Thursday, September 29, 2022


Flooding and power outages are concerns as Ian ravages Florida, advocates urge remembering those with disabilities amid the hurricane, and there may be a link between flood risk and abandoned mine land.


Floridians are urged to stay put as Hurricane Ian ravages the Gulf Coast, the U.S. suspects the Nord Stream pipelines were sabotaged, and the White House pledges to end hunger by 2030.


Baseball is America's pastime, and more international players are taking the stage, rural communities can get help applying for federal funds through the CHIPS and Science Act, and a Texas university is helping more Black and Latina women pursue careers in agriculture.

Expert: Media Literacy Key to Avoiding ‘Fake News’


Wednesday, September 9, 2020   

PHOENIX, Ariz. -- For anyone who uses social media, it's a fact of modern life that some of the stories that come your way as news are either partially or totally false. With the presidential election just weeks away, media watchers say voters can expect to receive a flood of news items featuring candidates and issues.

So, how can you tell if it's accurate information, misinformation -- or just plain fake? Kristy Roschke, professor of media literacy at the Walter Cronkite School of Journalism at Arizona State University, said it helps to view what you see with a healthy dose of skepticism.

"There are bad actors doing their level best to flood those information systems with false information," said Roschke. "There are people who are wishing to skew narratives one way or the other. And then there are just a lot of confused people who are awash in all of this, trying to make sense of it all."

Roschke said the Constitution guarantees a free press and prevents the government from controlling what is published.

She warned that disinformation -- inaccuracy that is spread deliberately, especially about politics -- isn't just a harmless prank. It can damage democratic institutions.

She said while disinformation can come from an organized political group, a reputable-sounding news site, or forwarded by your favorite uncle, voters need to trust their own instincts when a story doesn't sound quite right.

"Is anybody else reporting this?" asked Roschke. "You see a picture of something that seems particularly egregious and you think, 'How could that be true?' If you Google it, and it doesn't appear anywhere else, chances are it's probably not."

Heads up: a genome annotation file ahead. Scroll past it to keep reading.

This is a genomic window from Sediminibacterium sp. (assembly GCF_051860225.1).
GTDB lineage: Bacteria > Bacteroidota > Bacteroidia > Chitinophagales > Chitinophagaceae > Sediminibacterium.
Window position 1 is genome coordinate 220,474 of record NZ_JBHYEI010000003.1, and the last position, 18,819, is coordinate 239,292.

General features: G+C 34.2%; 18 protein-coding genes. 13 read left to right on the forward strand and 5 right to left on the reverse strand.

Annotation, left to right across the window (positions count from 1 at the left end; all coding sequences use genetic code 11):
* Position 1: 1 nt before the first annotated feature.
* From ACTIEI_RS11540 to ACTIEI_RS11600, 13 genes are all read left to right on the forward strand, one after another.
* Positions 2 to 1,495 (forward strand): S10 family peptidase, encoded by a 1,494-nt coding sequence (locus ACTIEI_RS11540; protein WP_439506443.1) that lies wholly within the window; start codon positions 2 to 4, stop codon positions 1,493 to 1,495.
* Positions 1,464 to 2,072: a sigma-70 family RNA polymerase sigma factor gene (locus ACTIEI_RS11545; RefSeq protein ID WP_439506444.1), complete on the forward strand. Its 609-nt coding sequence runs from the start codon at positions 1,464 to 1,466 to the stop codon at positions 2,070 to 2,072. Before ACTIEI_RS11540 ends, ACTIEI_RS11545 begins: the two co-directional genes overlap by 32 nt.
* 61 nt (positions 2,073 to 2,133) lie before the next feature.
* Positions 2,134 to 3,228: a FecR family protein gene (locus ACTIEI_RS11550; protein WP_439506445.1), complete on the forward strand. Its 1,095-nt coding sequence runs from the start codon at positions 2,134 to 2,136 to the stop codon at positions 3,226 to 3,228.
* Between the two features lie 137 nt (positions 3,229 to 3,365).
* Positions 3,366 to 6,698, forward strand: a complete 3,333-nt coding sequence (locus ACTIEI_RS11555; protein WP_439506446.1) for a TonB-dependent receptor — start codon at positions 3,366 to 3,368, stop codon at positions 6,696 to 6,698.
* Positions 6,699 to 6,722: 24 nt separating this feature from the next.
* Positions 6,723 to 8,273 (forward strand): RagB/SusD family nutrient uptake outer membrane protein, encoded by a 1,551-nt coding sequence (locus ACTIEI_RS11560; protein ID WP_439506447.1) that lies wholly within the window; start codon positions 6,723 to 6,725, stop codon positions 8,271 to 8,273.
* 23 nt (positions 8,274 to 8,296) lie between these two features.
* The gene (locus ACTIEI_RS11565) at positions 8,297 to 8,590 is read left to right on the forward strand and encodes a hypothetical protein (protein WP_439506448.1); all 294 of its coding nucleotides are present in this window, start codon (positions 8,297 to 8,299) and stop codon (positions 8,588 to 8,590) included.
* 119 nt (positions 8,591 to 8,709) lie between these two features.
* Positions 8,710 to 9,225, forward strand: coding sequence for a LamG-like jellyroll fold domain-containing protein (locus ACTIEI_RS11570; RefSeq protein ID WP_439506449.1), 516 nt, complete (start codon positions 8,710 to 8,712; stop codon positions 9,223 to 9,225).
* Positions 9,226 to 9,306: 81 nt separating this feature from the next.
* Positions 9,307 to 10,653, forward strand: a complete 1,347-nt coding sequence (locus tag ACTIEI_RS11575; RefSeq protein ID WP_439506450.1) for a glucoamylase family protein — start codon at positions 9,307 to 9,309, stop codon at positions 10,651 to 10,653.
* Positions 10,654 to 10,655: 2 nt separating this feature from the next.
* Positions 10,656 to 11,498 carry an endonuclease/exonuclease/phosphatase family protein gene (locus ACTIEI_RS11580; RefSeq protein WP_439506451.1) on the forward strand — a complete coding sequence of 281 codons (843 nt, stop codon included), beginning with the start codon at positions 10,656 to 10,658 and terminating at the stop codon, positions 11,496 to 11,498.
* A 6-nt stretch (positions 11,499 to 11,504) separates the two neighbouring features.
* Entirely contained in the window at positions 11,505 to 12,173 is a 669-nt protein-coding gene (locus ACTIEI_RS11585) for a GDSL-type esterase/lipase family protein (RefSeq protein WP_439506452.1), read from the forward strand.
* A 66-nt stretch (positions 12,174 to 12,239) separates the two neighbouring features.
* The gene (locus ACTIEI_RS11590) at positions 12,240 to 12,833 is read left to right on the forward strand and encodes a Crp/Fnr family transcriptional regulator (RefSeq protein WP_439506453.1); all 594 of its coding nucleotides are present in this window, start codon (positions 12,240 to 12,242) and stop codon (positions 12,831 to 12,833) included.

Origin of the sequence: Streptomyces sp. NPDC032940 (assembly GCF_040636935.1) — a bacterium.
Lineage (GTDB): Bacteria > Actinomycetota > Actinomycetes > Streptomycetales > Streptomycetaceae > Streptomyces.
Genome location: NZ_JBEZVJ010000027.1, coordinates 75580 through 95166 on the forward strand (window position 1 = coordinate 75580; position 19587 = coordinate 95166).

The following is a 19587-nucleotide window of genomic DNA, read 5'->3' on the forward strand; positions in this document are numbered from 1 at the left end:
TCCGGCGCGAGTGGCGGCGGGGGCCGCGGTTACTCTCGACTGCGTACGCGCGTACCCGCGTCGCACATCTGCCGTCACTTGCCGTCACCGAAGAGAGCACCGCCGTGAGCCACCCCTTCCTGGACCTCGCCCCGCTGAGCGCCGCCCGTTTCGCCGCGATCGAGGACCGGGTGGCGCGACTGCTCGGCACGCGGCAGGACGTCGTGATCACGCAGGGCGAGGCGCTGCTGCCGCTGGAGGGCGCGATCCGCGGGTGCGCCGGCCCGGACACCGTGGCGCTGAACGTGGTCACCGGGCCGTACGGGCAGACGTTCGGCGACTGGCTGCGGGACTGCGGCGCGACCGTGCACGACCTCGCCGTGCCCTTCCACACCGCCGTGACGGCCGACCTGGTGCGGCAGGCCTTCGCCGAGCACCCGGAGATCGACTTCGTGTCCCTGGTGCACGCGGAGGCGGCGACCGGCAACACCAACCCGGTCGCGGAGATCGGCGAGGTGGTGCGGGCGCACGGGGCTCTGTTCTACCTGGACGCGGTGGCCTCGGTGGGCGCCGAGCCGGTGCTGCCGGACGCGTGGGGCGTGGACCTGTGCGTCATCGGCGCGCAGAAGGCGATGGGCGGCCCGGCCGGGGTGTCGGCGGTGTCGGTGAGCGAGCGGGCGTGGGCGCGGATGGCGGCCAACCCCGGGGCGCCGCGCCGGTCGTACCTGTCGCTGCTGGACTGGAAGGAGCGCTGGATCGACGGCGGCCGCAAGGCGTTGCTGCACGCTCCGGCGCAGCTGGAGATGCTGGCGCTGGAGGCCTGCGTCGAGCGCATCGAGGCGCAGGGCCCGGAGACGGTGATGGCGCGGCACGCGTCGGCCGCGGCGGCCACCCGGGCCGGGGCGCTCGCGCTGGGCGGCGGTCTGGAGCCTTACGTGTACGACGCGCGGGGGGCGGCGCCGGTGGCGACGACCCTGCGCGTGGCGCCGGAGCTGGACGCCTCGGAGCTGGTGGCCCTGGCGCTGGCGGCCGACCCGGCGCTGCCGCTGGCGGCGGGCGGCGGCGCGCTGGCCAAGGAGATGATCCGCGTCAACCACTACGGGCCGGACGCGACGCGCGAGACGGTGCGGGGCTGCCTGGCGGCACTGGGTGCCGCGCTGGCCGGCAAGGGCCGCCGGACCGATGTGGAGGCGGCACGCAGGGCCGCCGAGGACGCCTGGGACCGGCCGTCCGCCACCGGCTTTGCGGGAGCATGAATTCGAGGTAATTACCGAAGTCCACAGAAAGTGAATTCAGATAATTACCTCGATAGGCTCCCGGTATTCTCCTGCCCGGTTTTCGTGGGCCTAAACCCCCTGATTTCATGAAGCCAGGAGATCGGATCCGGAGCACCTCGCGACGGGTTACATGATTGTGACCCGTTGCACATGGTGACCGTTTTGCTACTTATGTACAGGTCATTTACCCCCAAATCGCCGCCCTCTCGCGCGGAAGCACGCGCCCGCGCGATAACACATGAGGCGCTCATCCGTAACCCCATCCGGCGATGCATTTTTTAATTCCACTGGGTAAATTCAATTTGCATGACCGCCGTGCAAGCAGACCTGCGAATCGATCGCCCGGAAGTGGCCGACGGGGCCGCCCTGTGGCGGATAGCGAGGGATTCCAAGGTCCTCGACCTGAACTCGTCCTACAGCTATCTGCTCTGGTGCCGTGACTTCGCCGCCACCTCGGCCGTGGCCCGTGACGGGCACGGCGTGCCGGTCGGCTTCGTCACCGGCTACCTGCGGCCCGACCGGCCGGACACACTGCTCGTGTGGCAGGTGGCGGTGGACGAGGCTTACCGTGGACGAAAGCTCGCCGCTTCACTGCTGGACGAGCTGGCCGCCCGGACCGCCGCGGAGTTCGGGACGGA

Roschke said a big part of the problem stems from the country's deep political divide.

"When you read stuff that maybe doesn't fall along the same lines on the political spectrum, you can see the pieces that are the same in a left-leaning story and a right-leaning story," said Roschke. "That's where you can kind of get at what some of the actual facts we can verify are."

Roschke, who also manages ASU's News Collaboration project, says they offer a free online course on how to be an educated news consumer. Find it at ''

Support for this reporting was provided by The Carnegie Corporation of New York.

get more stories like this via email

The State of Florida encourages the public, especially citizens with disabilities and other special needs, to plan ahead for an emergency situation and know what to do in the event of an emergency. (Pixabay)

Health and Wellness

In an appeal to the public as Hurricane Ian barreled toward Florida, an advocate for persons with disabilities urged everyone to consider checking in …

Social Issues

The average cost of keeping a roof over your head in Utah's metro areas is a lot more than it used to be - if you're renting. A recent University …


Washington state is considering a cleaner future for its buildings. The Washington State Building Code Council is holding public hearings, including …

Bonneville Dam on the Columbia River is located near the Oregon town of Cascade Locks. (RG/Adobe Stock)

Health and Wellness

A popular fishing site on the Columbia River for members of the Yakama Nation has been listed as Superfund site by the federal government. Now comes …

Social Issues

Some 35 million people in Wyoming and across the U.S. struggle to put food on the table, and older adults experiencing food insecurity face numerous …

A new poll from Quinnipiac University shows Texas voters say the border, at 38%, ranks first as the most urgent issue facing Texas, followed by abortion and inflation. (Wikilmages/Pixabay)

Social Issues

A Texas human-rights advocacy and immigration-reform group opened two new community centers this week to help residents better understand their freedo…

Health and Wellness

A pilot program launched by the Todd County School District and the county's local health department offers free mental-health case-management service…

Social Issues

Whether it's Hurricane Ian, Fiona or other weather disasters, people are being warned about donating to fraudulent charities. Scams have become …


Phone: 303.448.9105 Toll Free: 888.891.9416 Fax: 208.247.1830 Your trusted member- and audience-supported news source since 1996 Copyright 2021